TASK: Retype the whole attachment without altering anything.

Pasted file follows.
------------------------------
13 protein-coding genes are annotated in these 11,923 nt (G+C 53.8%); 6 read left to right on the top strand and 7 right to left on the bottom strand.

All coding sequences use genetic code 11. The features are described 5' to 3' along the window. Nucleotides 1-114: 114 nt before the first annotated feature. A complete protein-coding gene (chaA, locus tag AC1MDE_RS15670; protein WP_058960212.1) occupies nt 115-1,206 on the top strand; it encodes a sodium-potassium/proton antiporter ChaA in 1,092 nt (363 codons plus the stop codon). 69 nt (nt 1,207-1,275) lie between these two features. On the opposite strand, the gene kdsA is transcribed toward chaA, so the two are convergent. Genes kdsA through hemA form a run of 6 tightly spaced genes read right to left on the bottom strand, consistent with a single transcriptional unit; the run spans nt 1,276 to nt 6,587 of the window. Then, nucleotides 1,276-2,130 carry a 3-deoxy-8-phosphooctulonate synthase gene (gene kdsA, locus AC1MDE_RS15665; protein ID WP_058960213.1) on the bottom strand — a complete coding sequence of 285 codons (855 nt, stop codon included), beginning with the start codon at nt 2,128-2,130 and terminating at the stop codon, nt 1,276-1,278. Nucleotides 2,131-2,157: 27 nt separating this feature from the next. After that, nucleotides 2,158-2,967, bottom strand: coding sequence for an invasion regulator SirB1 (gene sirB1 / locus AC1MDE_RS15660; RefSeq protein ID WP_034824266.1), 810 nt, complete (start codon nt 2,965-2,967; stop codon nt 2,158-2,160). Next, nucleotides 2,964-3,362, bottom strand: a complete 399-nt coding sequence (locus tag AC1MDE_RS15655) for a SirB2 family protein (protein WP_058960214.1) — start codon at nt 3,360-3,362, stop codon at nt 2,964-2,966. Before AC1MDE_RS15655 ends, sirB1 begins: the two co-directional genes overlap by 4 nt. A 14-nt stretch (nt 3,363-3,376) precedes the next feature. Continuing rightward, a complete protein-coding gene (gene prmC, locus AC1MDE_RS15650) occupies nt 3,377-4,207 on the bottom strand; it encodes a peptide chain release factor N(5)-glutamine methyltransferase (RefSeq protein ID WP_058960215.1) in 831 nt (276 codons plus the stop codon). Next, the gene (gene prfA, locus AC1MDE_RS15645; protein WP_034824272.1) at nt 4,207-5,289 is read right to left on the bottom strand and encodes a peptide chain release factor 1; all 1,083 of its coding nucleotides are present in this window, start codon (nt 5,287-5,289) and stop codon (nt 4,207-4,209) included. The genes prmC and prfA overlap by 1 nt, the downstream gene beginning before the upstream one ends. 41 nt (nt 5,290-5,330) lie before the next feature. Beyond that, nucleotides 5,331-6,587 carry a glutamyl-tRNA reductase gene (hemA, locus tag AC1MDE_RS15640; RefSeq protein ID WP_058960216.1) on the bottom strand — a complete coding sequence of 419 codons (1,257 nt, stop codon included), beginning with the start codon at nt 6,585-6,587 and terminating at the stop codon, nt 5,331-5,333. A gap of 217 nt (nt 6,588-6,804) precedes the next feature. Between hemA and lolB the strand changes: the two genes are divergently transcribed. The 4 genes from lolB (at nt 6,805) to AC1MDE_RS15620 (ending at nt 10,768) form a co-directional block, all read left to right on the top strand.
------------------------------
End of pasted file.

13 protein-coding genes are annotated in these 11,923 nt (G+C 53.8%); 6 read left to right on the top strand and 7 right to left on the bottom strand.

All coding sequences use genetic code 11. The features are described 5' to 3' along the window. Nucleotides 1-114: 114 nt before the first annotated feature. A complete protein-coding gene (chaA, locus tag AC1MDE_RS15670; protein WP_058960212.1) occupies nt 115-1,206 on the top strand; it encodes a sodium-potassium/proton antiporter ChaA in 1,092 nt (363 codons plus the stop codon). 69 nt (nt 1,207-1,275) lie between these two features. On the opposite strand, the gene kdsA is transcribed toward chaA, so the two are convergent. Genes kdsA through hemA form a run of 6 tightly spaced genes read right to left on the bottom strand, consistent with a single transcriptional unit; the run spans nt 1,276 to nt 6,587 of the window. Then, nucleotides 1,276-2,130 carry a 3-deoxy-8-phosphooctulonate synthase gene (gene kdsA, locus AC1MDE_RS15665; protein ID WP_058960213.1) on the bottom strand — a complete coding sequence of 285 codons (855 nt, stop codon included), beginning with the start codon at nt 2,128-2,130 and terminating at the stop codon, nt 1,276-1,278. Nucleotides 2,131-2,157: 27 nt separating this feature from the next. After that, nucleotides 2,158-2,967, bottom strand: coding sequence for an invasion regulator SirB1 (gene sirB1 / locus AC1MDE_RS15660; RefSeq protein ID WP_034824266.1), 810 nt, complete (start codon nt 2,965-2,967; stop codon nt 2,158-2,160). Next, nucleotides 2,964-3,362, bottom strand: a complete 399-nt coding sequence (locus tag AC1MDE_RS15655) for a SirB2 family protein (protein WP_058960214.1) — start codon at nt 3,360-3,362, stop codon at nt 2,964-2,966. Before AC1MDE_RS15655 ends, sirB1 begins: the two co-directional genes overlap by 4 nt. A 14-nt stretch (nt 3,363-3,376) precedes the next feature. Continuing rightward, a complete protein-coding gene (gene prmC, locus AC1MDE_RS15650) occupies nt 3,377-4,207 on the bottom strand; it encodes a peptide chain release factor N(5)-glutamine methyltransferase (RefSeq protein ID WP_058960215.1) in 831 nt (276 codons plus the stop codon). Next, the gene (gene prfA, locus AC1MDE_RS15645; protein WP_034824272.1) at nt 4,207-5,289 is read right to left on the bottom strand and encodes a peptide chain release factor 1; all 1,083 of its coding nucleotides are present in this window, start codon (nt 5,287-5,289) and stop codon (nt 4,207-4,209) included. The genes prmC and prfA overlap by 1 nt, the downstream gene beginning before the upstream one ends. 41 nt (nt 5,290-5,330) lie before the next feature. Beyond that, nucleotides 5,331-6,587 carry a glutamyl-tRNA reductase gene (hemA, locus tag AC1MDE_RS15640; RefSeq protein ID WP_058960216.1) on the bottom strand — a complete coding sequence of 419 codons (1,257 nt, stop codon included), beginning with the start codon at nt 6,585-6,587 and terminating at the stop codon, nt 5,331-5,333. A gap of 217 nt (nt 6,588-6,804) precedes the next feature. Between hemA and lolB the strand changes: the two genes are divergently transcribed. The 4 genes from lolB (at nt 6,805) to AC1MDE_RS15620 (ending at nt 10,768) form a co-directional block, all read left to right on the top strand.